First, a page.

About the book:
THERE WERE THREE THINGS I WAS CERTAIN ABOUT.
First, I would never kill another person. But when a family friend murdered my father, I destroyed her with a power I didn’t even know I possessed.
Second, I would never strike another bargain. But faeries could bring the dead back, so when Cruz offered to revive my father, I accepted.
Third, I would never marry an enemy, but every bargain comes at a price. The price of mine: I had to marry Cruz and move to the faerie isle.
For the first time in my life, I wondered if death wouldn’t be a kinder end.
Review by Katy Haye:
I enjoyed Rising Silver Mist, but not quite as much as I did the earlier books in the Lost Clan series. Cat was glorious as ever. I loved her dilemma as she tried to come to terms with all the different elements of herself – and what she was capable of. And the folklore of hunters and faeries was sumptuous. We got to see Nevarra in this book, and that’s where my problems started.
I want the fantasy worlds I read about to be places I’d want to go and visit, and Nevarra I’d run a mile from. Maybe it’s just an unfortunate coincidence that I’ve read several fae books lately, and all of them were worlds presented as being thoroughly sexist and misogynistic. We didn’t get to see it (thank goodness), but in Nevarra rape is perfectly acceptable, so long as it’s a higher-status male attacking a lower-status female. I’m a woman, and of course I know that sexism and gender inequality are important issues, and exploring sexism and its effects in literature is a good thing to do. But I really don’t like reading about it. I’d much rather be uplifted in fiction. I’d rather stories gave us patterns of places where sex and gender and other human inequalities aren’t an issue – show me worlds where we can get on without demeaning people based purely on a chance difference in chromosomes.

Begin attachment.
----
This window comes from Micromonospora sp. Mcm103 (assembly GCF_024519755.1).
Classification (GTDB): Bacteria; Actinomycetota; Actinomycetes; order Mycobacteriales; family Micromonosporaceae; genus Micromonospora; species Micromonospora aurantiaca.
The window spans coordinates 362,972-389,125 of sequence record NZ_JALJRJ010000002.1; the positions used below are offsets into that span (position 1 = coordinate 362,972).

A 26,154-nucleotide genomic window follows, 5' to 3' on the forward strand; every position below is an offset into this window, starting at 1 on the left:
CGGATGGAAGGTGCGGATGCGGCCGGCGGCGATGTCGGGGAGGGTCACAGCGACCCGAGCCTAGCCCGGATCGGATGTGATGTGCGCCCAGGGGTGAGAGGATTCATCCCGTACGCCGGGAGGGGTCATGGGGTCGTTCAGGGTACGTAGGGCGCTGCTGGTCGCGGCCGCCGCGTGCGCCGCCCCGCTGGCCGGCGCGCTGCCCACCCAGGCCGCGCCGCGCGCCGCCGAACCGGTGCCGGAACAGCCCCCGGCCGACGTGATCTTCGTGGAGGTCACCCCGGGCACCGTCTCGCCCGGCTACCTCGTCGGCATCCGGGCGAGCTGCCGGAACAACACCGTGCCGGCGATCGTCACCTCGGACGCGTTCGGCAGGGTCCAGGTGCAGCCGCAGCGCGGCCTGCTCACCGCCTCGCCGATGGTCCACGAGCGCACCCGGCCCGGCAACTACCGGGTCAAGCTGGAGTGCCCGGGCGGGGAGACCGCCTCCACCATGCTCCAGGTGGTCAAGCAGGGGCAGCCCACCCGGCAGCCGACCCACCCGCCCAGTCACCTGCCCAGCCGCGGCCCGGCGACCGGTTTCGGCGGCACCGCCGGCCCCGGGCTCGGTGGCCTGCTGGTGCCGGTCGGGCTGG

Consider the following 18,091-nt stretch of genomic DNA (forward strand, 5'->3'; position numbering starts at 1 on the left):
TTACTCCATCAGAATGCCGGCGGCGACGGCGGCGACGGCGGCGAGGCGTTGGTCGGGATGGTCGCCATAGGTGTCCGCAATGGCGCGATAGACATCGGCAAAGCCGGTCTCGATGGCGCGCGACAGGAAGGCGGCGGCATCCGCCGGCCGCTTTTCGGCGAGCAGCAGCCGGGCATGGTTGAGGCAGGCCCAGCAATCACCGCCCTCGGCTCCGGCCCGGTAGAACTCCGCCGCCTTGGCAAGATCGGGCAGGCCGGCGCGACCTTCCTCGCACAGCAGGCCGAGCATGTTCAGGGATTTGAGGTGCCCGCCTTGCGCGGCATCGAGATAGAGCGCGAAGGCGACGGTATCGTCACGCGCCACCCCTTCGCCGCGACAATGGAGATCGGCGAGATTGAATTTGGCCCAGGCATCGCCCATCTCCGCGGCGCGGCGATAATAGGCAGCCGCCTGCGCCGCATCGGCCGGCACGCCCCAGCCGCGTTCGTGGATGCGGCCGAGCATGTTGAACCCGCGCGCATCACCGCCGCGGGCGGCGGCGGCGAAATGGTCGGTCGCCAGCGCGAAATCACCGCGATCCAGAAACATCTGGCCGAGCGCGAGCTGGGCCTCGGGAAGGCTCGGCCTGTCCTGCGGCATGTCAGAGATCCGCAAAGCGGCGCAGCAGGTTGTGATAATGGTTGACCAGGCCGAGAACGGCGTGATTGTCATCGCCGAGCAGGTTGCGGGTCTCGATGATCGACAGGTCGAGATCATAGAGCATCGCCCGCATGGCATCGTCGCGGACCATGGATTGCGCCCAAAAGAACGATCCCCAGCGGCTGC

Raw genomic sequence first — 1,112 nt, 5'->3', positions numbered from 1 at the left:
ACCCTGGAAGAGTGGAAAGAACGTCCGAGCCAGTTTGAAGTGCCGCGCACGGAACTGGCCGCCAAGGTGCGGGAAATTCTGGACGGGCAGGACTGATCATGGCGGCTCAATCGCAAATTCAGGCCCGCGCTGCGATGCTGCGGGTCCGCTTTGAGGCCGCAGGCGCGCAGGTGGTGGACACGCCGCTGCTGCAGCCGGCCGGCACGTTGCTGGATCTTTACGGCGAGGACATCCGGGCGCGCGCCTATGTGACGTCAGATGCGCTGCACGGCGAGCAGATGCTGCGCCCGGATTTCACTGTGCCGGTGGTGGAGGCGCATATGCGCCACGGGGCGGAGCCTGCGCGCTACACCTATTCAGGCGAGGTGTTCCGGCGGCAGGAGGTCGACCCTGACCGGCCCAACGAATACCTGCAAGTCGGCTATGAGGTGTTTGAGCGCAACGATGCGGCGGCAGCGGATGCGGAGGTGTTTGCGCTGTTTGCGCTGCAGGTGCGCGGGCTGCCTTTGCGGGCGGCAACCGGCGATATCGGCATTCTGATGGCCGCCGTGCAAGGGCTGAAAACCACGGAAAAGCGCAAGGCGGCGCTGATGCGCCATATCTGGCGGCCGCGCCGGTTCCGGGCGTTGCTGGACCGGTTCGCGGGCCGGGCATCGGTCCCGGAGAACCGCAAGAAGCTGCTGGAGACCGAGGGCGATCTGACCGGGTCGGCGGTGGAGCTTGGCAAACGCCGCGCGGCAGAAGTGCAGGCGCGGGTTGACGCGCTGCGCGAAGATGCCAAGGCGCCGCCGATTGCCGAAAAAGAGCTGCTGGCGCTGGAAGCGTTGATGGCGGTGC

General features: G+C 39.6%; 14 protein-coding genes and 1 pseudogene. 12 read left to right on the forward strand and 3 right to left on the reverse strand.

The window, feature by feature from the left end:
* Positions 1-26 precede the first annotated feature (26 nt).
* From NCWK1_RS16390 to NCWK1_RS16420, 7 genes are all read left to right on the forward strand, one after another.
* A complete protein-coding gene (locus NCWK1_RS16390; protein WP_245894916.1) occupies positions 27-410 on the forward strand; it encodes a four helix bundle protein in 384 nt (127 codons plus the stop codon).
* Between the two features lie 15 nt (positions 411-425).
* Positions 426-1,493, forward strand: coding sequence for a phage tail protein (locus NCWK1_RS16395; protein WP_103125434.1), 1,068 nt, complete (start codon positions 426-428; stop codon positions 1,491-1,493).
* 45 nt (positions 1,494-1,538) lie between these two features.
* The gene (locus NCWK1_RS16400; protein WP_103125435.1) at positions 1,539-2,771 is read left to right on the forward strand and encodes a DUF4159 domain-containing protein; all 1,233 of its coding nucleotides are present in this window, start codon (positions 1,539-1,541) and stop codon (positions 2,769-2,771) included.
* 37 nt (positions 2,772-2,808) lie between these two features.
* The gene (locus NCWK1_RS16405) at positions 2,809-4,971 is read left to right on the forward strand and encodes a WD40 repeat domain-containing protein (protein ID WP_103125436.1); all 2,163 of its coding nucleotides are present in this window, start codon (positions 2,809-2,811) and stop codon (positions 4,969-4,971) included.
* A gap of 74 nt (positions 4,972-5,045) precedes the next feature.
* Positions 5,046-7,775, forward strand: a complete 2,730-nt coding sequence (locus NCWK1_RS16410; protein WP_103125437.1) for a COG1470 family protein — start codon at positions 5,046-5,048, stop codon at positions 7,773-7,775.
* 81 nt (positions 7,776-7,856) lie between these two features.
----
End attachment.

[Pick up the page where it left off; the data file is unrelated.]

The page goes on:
But I’m getting a little adrift. Sexist world aside, Rising Silver Mist was a solid and satisfying end to Ace and Catori’s story. I’m delighted Cat got to understand and use her abilities, I just wish she hadn’t needed to go to Nevarra to do so.
Katy Haye writes speculative fiction for young adults. Fantasy, The Last Gatekeeper, is available now.